Humans and dogs have formed hunting partnerships for as long as history has been recorded. It is a tale as old as time. For a newbie getting started in hunting with a dog, there are a lot of benefits to getting a companion. But if you don't know what certain breeds specialize in, it can be confusing to know which kind of dog is best for which kind of hunting. Hunting dogs are typically sorted into one of two categories: bird dogs and scent hounds. Their innate abilities are different and therefore they excel at different types of hunting.
Best Bird Dog Breeds
Bird dogs (sometimes referred to as gun dogs) flush out small game and birds so that the hunter can shoot it. Oftentimes, bird dogs will also retrieve it. Breeds that have natural instincts for this type of hunting include retrievers, spaniels, and pointers. It is important to note that even with great instincts, hunting dogs need to be trained to perform. They cannot be expected to simply rely on instincts. This is unfair to the dog and sets the hunter up for disappointment.
Labs are widely considered in hunting circles to be the finest duck hunting dogs. They are enthusiastic, smart, able to withstand cold temperatures, extremely loyal, and make great pets. They are one of the larger breeds of bird dogs.
Like other labs, Golden Retrievers have wonderful personalities and take well to training, in addition to being great pets. With a life expectancy a little longer than Labrador Retrievers, Goldens are a good choice for waterfowl hunting.
Irish Water Spaniel
The Irish Water Spaniel breed are great swimmers, hard workers, and brave in the field. These spaniels make great waterfowl hunters because their coat is naturally water repellent and they love to be in the water. They not only flush birds out but they retrieve as well.
English Springer Spaniel
The English Springer Spaniel is commonly used for bird hunting. Its petite frame allows it to squeeze into tighter spaces than their larger counterparts to flush birds out to the hunter. They stand about 19 to 20 inches at the shoulder and weighing between 40 and 50 pounds. They are also known for their shiny, flowy coat and are loyal, well-mannered dogs.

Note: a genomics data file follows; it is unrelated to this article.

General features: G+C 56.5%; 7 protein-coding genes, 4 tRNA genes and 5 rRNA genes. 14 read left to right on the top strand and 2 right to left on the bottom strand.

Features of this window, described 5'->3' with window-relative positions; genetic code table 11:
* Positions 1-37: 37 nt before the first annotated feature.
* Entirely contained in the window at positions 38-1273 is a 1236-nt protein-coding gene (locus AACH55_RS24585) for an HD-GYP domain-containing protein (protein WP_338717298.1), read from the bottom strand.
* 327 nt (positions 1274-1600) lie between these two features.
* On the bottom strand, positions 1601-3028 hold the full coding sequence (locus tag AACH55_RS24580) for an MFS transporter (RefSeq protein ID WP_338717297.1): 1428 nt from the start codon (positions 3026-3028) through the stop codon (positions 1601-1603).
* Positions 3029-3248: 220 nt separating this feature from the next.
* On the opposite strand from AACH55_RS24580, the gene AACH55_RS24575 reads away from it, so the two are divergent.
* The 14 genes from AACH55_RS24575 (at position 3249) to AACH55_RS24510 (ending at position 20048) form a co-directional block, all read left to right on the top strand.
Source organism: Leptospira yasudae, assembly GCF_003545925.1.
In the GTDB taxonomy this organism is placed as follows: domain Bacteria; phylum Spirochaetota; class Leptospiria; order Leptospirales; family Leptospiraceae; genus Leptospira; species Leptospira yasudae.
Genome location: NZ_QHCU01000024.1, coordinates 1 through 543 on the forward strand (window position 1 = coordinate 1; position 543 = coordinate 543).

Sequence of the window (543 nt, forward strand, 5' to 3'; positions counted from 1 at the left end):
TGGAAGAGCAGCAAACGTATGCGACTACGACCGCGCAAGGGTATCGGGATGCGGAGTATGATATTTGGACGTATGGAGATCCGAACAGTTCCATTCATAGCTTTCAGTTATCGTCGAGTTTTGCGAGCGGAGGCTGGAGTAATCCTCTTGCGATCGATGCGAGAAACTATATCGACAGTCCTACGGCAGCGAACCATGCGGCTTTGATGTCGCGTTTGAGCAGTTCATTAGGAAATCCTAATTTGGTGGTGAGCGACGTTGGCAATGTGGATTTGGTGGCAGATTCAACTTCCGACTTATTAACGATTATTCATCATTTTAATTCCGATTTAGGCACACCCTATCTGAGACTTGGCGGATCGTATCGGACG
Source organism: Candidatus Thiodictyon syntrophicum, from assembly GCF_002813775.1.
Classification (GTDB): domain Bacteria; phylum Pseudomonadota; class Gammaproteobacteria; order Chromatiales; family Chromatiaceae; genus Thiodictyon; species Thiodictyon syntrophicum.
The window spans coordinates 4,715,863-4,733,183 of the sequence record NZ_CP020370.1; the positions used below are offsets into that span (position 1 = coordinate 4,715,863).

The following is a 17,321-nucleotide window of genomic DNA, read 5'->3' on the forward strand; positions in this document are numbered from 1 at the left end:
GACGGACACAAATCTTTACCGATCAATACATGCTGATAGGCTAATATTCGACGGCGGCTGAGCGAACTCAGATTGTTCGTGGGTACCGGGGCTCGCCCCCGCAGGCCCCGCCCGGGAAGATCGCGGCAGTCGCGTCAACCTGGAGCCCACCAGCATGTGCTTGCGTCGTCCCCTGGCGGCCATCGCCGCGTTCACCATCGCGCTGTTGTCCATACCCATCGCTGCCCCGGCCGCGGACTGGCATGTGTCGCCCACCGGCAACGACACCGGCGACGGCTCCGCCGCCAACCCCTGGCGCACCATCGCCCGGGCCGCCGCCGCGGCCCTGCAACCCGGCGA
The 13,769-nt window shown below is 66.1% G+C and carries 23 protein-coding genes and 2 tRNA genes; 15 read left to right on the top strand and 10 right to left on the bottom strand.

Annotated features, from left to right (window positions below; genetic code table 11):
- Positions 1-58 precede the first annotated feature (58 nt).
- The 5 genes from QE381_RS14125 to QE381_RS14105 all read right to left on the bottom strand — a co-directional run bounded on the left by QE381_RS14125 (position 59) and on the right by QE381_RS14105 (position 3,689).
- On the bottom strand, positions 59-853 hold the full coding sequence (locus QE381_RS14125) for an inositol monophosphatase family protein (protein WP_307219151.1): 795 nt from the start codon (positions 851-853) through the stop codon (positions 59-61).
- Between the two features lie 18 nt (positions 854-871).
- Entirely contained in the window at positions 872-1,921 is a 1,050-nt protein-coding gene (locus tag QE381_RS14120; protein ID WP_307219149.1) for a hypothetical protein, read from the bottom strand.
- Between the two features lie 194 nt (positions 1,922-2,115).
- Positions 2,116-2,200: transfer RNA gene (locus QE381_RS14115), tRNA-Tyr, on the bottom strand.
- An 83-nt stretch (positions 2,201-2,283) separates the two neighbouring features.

Best Scent Hound Breeds
As the name implies, scent hounds are excellent scent trackers. For hounds, hunting is all about the chase. They typically do not retrieve like bird dogs do. They chase the prey and the hunter shoots it. Many hunters who work with hounds cite the excitement of the dog as one of the main reasons to hunt this way. The hounds let out deep, excited bellows as they follow the track. Hounds are highly focused while hunting and will ignore almost everything else, sometimes even the owners' commands. It is crucial that hunters start training with hounds when they are young and remain consistent for a lifetime.
The quintessential rabbit and hare hunting dog, beagles are short, compact scent-tracking powerhouses. They are rugged for their size and will chase all day through even the roughest conditions. Beagles are pack animals and thrive when living and hunting in pairs or groups.
Black and Tan Coonhounds
Black and Tan Coonhounds are phenomenal dogs. Good with children and other dogs, eager to learn, friendly and smart, they make wonderful hunters. They are typically used for racoon and coyote hunting. they have muscular forms and short, silky coats. They grow large and weigh between 65 to 115 pounds. Like other hounds, they do have a prey instinct, so training and a fenced in yard is a must.
Absolutely lovely to look at, Blueticks make good dogs for hunting racoon and other nocturnals, as the name implies. Blueticks have a tremendous prey drive, so they can sometimes be difficult to train and sometimes do not get along well with other dogs or small pets. Some can make good family pets with plenty of training, but others are best with only adults.
Blood hounds are arguably the best trackers of all the scent hounds. They are so innately talented they are even used by law enforcement for their superior scent tracking abilities. They are biologically designed for it - even their long ears and squishy rolls are designed to "scoop" up scent as they track. They can be used in tracking wild boar, deer, and other game. Some make good family pets, and some do not.
READ MORE: TIPS FOR HUNTING RABBIT WITHOUT A DOG
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